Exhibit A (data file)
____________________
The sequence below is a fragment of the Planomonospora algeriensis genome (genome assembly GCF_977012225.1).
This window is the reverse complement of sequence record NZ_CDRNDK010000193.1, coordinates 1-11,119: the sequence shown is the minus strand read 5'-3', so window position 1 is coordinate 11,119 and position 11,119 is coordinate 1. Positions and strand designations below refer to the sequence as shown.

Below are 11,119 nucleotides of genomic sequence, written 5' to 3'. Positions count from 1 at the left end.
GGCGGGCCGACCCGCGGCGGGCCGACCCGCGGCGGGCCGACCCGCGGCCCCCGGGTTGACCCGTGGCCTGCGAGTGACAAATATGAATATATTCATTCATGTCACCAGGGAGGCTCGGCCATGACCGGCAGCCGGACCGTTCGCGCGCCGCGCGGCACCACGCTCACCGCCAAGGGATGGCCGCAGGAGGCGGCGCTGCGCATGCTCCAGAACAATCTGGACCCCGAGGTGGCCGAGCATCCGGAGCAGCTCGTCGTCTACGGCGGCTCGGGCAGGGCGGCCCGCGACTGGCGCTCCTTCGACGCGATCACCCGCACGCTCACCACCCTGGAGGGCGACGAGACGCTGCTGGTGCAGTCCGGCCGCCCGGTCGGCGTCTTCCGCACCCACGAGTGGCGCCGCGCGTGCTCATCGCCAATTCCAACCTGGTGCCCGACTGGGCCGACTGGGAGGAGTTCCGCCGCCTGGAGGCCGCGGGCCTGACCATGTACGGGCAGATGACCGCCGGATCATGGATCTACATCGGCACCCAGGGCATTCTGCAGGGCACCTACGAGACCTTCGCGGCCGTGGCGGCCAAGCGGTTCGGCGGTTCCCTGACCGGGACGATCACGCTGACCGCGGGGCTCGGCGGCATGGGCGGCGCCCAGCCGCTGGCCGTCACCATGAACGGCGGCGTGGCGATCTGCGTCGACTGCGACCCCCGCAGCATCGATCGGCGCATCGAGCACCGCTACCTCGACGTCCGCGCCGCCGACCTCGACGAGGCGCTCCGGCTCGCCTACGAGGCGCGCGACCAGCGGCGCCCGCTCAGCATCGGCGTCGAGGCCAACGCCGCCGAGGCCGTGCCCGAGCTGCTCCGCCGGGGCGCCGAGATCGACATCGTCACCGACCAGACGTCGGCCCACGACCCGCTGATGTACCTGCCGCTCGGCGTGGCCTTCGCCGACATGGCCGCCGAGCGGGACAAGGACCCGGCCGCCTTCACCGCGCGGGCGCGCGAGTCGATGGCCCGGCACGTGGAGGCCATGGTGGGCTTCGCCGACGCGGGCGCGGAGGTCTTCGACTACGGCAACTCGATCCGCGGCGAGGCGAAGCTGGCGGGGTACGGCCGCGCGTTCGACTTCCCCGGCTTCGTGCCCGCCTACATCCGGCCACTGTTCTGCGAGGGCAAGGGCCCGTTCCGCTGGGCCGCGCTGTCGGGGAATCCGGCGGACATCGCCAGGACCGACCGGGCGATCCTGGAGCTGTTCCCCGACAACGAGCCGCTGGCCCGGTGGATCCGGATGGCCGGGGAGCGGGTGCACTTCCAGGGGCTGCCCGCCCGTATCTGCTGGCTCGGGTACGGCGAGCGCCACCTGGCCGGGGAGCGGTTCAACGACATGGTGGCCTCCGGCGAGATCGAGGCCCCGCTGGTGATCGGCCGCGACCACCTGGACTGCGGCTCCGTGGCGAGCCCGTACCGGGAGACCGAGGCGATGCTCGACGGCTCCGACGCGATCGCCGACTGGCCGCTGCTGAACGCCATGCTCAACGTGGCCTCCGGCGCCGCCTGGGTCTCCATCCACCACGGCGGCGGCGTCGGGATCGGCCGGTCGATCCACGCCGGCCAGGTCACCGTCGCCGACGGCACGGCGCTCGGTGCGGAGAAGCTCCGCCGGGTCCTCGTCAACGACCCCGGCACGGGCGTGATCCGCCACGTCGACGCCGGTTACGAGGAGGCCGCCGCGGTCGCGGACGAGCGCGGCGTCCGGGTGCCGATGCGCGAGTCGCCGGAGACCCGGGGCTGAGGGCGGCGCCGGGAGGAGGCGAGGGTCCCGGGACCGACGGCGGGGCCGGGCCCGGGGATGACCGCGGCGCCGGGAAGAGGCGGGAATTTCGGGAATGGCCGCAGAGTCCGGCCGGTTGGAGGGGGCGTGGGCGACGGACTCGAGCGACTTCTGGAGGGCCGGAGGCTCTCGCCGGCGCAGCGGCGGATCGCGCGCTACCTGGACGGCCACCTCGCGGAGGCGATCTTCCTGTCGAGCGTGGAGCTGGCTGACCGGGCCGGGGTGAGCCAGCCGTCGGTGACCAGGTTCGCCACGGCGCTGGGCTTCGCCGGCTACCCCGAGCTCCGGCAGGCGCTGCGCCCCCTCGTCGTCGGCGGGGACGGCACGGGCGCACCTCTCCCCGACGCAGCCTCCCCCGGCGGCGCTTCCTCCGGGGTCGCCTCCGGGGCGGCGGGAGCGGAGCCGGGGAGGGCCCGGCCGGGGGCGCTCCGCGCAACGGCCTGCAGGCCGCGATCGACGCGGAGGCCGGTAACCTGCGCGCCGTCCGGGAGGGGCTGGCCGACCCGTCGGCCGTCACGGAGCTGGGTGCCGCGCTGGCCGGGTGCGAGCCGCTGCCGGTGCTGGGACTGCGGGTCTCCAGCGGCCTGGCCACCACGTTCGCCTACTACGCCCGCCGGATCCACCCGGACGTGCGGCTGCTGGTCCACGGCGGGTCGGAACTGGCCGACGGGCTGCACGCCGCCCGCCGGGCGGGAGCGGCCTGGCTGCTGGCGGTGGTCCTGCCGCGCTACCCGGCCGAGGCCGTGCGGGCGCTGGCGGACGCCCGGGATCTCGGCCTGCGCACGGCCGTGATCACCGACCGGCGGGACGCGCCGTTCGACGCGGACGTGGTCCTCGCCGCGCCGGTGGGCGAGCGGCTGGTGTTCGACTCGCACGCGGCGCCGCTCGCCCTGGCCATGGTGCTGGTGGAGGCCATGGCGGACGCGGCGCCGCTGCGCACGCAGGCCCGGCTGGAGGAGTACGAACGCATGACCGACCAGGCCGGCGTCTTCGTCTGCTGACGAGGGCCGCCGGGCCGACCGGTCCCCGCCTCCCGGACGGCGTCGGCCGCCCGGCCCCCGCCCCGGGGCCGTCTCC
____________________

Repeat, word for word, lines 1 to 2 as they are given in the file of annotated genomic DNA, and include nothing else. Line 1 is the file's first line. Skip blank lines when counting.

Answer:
The sequence below is a fragment of the Planomonospora algeriensis genome (genome assembly GCF_977012225.1).
This window is the reverse complement of sequence record NZ_CDRNDK010000193.1, coordinates 1-11,119: the sequence shown is the minus strand read 5'-3', so window position 1 is coordinate 11,119 and position 11,119 is coordinate 1. Positions and strand designations below refer to the sequence as shown.